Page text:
This year, the annual Nordic Days are taking place in a city connected to the Nordic countries through shared historical events – Bauska. Every autumn, the Nordic Council of Ministers’ Office in Latvia, in cooperation with the Nordic embassies in Latvia and the Danish Cultural Institute in Estonia, Latvia and Lithuania, offers a festive programme filled with various events centered around Nordic themes.
On September 28, the events were inaugurated by a visit from the Nordic delegation to the Bauska region. The delegation included Morten Jespersen, Ambassador-designate of the Kingdom of Denmark, Ine Måreng, Ambassador of Norway, Jaakko Koivusaari, Deputy Head of Mission of the Finnish Embassy, Karin Höglund, Ambassador of Sweden, Stefan Eriksson, Director of the Nordic Council of Ministers’ Office in Latvia, and the team of the Danish Cultural Institute. First, they visited the manufacturing plant of the local company Vizulo in the Iecava district, and then they met with representatives of youth organizations from the Bauska region discussing their achievements and planned initiatives.
Subsequently, representatives from Bauska’s local government presented information about the city and the region, tourism attractions, business, education, culture, services available to residents of Bauska, as well as challenges and opportunities for regional development. They also discussed existing cooperation with the Nordic countries, particularly co-operation agreements with the municipalities of Tøreboda and Hedemora in Sweden. Other topics included plans to increase the participation of youth and community in elections and involvement in addressing national issues. Gints Jankovskis, the youth affairs specialist of Bauska municipality, informed about the intention to establish a youth council in Bauska, where representatives from each public general school in the region would work on current issues together with municipal and parliamentary deputies.
“I have often travelled through Bauska, going from Riga to Vilnius and back from Vilnius to Riga. I must say that I discovered the city itself only this year when, at the beginning of the year, we visited the municipality to plan this event. I visited Bauska Castle, which is truly remarkable. Today is my first visit to the Bauska’s Town Hall. Before the trip, I learned a bit about the city’s history, which is quite complex yet rich in exciting events,” noted Stefan Eriksson, Director of the Nordic Council of Ministers’ Office in Latvia.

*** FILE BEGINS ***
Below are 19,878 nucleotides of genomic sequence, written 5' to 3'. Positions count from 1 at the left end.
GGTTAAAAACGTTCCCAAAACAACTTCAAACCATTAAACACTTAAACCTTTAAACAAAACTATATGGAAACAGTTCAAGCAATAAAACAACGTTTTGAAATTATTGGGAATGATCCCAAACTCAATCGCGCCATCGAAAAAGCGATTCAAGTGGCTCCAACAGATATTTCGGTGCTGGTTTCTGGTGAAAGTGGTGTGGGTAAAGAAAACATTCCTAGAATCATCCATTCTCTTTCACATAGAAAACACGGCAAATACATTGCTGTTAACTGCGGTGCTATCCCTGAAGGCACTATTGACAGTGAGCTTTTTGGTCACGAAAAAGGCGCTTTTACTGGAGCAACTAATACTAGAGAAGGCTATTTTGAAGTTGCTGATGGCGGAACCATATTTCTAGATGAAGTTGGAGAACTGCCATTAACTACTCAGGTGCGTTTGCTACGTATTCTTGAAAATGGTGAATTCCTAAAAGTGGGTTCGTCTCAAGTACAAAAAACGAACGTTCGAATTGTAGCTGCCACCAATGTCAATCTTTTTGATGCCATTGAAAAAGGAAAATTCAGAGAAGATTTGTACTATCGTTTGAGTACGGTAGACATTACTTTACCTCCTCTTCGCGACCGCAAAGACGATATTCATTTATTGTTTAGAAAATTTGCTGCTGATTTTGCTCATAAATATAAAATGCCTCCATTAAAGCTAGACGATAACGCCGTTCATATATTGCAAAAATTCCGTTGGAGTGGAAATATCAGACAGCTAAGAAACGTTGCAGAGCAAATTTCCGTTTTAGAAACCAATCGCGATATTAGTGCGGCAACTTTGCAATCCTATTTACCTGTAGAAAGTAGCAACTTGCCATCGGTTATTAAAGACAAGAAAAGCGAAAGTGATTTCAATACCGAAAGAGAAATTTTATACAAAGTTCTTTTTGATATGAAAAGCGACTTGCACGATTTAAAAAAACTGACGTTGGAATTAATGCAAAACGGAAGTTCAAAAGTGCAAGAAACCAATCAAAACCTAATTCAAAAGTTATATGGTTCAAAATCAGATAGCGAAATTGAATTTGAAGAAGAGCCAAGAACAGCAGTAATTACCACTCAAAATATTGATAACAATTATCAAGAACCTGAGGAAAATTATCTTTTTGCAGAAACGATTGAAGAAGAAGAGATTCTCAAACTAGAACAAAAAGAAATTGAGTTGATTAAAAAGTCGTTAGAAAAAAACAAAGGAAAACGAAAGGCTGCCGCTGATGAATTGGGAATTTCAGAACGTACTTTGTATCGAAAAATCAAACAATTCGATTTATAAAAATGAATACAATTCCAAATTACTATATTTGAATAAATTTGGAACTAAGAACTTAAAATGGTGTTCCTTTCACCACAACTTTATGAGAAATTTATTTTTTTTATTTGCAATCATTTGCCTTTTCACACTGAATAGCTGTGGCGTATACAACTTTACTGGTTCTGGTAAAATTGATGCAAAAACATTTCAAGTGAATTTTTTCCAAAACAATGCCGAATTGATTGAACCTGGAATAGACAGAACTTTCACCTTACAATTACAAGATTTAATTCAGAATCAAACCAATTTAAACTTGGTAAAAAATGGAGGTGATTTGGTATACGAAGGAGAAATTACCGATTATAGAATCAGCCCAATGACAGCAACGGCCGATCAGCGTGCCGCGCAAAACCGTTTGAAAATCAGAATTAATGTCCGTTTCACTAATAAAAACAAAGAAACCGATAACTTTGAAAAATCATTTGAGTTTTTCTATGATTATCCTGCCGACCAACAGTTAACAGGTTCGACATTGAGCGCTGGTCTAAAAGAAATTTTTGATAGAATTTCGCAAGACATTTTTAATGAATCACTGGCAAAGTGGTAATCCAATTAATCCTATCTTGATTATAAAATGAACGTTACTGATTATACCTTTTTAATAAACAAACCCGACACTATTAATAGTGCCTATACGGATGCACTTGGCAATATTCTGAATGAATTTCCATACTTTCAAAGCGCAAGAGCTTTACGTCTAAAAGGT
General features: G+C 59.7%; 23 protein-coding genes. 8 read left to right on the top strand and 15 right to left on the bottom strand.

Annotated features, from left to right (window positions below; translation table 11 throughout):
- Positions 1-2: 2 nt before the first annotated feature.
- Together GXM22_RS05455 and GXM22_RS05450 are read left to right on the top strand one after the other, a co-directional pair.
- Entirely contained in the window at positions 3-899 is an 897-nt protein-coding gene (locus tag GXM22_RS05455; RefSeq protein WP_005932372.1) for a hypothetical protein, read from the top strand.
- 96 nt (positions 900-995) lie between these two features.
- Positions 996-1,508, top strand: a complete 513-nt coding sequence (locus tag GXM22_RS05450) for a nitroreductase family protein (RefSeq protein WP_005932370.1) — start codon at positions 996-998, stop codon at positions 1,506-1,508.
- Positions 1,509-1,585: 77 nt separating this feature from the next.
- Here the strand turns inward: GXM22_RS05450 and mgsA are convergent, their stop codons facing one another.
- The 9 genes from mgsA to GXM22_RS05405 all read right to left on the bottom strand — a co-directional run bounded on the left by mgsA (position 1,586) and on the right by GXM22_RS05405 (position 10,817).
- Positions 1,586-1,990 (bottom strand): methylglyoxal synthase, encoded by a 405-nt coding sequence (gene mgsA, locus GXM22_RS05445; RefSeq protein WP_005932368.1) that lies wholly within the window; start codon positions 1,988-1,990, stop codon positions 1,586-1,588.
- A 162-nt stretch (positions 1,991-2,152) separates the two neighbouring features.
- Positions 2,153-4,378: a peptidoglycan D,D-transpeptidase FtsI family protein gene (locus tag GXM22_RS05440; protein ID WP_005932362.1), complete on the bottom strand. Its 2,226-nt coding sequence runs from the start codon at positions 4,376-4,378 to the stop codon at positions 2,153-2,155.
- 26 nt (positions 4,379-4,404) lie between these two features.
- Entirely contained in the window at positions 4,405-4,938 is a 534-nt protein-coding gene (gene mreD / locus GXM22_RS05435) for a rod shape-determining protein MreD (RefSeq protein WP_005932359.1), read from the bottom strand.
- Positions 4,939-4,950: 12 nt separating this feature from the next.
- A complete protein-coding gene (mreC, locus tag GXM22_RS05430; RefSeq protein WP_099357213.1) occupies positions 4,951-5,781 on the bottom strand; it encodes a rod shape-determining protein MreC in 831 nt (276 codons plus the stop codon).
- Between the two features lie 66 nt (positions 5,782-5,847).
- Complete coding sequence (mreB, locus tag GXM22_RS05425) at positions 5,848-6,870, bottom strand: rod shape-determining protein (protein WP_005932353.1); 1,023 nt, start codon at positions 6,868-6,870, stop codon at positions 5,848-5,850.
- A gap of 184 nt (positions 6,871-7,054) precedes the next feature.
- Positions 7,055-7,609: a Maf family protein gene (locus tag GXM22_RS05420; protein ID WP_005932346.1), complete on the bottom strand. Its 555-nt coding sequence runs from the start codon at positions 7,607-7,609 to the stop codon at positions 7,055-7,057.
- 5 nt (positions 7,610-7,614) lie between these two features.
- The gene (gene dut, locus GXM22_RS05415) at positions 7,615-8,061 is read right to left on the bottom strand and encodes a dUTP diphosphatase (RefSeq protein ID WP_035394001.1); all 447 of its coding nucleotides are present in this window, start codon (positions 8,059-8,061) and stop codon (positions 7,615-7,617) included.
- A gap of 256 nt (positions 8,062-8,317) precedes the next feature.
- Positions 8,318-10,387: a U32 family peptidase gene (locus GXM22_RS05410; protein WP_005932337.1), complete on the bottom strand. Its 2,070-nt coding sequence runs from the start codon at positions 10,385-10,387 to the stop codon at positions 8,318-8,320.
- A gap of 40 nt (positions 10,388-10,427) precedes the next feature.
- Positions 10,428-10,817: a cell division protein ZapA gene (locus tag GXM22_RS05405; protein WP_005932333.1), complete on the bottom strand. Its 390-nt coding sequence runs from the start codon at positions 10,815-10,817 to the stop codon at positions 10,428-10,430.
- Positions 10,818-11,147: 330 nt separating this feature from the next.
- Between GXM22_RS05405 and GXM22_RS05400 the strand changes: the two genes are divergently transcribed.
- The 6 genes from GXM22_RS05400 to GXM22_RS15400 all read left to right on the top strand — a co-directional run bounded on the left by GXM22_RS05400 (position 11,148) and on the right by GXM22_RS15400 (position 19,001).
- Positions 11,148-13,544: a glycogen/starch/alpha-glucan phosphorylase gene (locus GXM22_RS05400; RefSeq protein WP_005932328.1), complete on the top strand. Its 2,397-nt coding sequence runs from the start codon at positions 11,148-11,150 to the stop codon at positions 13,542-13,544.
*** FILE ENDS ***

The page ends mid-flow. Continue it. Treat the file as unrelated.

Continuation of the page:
The added value of annual Nordic Days is the joint visit by the Nordic ambassadors to a different city in Latvia and the chance for them to become better acquainted with the particular area of Latvia and promote Nordic culture and traditions to the local population, emphasizing the similarities and unifying aspects in our mentality, nature, and history. On this particular visit, the delegation met also with students from the Bauska State Gymnasium and participated in the opening of two exhibitions. The photo exhibition “Future Voices” by the Danish photographer Martin Thaulow was opened at the Bauska Cultural Centre and was attended also by Anatolijs Kucevols, Ambassador of Ukraine to Latvia. The opening of the exhibition “Finnish Jaegers in Latvia” by the Latvian National Archives in Bauska Castle was attended by Māris Skanis, Director of Bauska Castle Museum. The Nordic Days launch day was concluded with a concert by the Kjell Gunnar Hoff and Madars Kalniņš jazz quartet in Bauska Castle’s ceremonial hall. The concert was available to everyone free of charge.
On September 29, the second part of the “Future Voices” exhibition was opened in the amphitheatre of the Rundāle Multifunctional Centre. Various Nordic-themed exhibitions will be on display for several weeks in different locations throughout the Bauska region, including the Bauska State Gymnasium, Grenctale library and other municipal libraries, as well as in “Gaismas” and diverse public spaces in the city. As part of the festivities, public screening of the Nordic film selection took place at the Bauska Cultural Centre.
The Nordic countries are close to Latvia not only due to their geographic proximity but also because of historical events, climate peculiarities, and the distinctive personality traits of their inhabitants. The purpose of Nordic Days is to highlight the commonalities and build bridges between Latvia and its northern neighbours. The exchange of knowledge and experience, along with strong network of contacts, is a valuable resource that provides immeasurable opportunities. Currently it holds enormous untapped potential.
The Nordic delegations’ annual visits to the regions of Latvia serve as a reminder and encouragement for those residing outside the capital to put to use opportunities steming from cooperation with the Nordics. The Nordic Days in Latvia have now been held for eight consecutive years popularizing the Nordic countries and their culture, fostering mutual contacts, and strengthening regional cooperation among municipalities, entrepreneurs, cultural and non-governmental organisations.
All the Nordic Days events are free of charge.